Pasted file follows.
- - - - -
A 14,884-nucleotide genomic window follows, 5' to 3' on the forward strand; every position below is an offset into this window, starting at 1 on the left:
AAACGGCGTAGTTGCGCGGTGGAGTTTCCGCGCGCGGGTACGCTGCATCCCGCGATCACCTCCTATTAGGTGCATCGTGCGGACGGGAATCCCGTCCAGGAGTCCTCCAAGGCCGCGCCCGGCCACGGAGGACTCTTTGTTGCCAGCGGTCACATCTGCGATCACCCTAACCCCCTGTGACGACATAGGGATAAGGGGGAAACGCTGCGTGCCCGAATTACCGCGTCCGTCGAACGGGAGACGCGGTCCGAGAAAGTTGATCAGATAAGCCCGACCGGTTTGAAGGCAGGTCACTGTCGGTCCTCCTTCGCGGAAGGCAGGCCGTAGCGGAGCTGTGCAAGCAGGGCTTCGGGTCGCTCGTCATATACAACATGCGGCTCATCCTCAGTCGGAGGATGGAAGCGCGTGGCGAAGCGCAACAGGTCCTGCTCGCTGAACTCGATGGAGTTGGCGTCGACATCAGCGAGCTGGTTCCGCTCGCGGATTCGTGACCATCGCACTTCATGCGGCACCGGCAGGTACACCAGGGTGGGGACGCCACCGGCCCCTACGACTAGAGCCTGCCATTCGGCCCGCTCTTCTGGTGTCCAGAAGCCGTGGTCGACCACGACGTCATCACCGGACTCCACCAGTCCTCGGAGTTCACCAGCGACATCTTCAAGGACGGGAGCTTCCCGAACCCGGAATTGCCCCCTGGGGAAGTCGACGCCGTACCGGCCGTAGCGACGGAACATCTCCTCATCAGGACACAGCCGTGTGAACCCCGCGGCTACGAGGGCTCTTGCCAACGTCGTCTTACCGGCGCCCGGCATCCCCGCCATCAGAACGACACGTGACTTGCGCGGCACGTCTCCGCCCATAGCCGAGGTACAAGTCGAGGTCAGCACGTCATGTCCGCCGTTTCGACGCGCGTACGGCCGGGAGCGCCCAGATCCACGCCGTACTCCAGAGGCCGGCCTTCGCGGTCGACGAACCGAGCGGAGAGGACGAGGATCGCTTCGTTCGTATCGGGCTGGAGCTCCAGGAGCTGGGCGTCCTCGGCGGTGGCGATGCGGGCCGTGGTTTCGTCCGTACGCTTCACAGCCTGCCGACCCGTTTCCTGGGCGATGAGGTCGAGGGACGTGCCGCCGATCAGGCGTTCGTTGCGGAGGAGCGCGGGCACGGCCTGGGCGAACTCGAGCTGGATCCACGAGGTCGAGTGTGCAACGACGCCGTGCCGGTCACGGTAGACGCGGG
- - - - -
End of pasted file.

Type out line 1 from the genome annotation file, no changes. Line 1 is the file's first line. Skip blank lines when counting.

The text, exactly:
A 14,884-nucleotide genomic window follows, 5' to 3' on the forward strand; every position below is an offset into this window, starting at 1 on the left: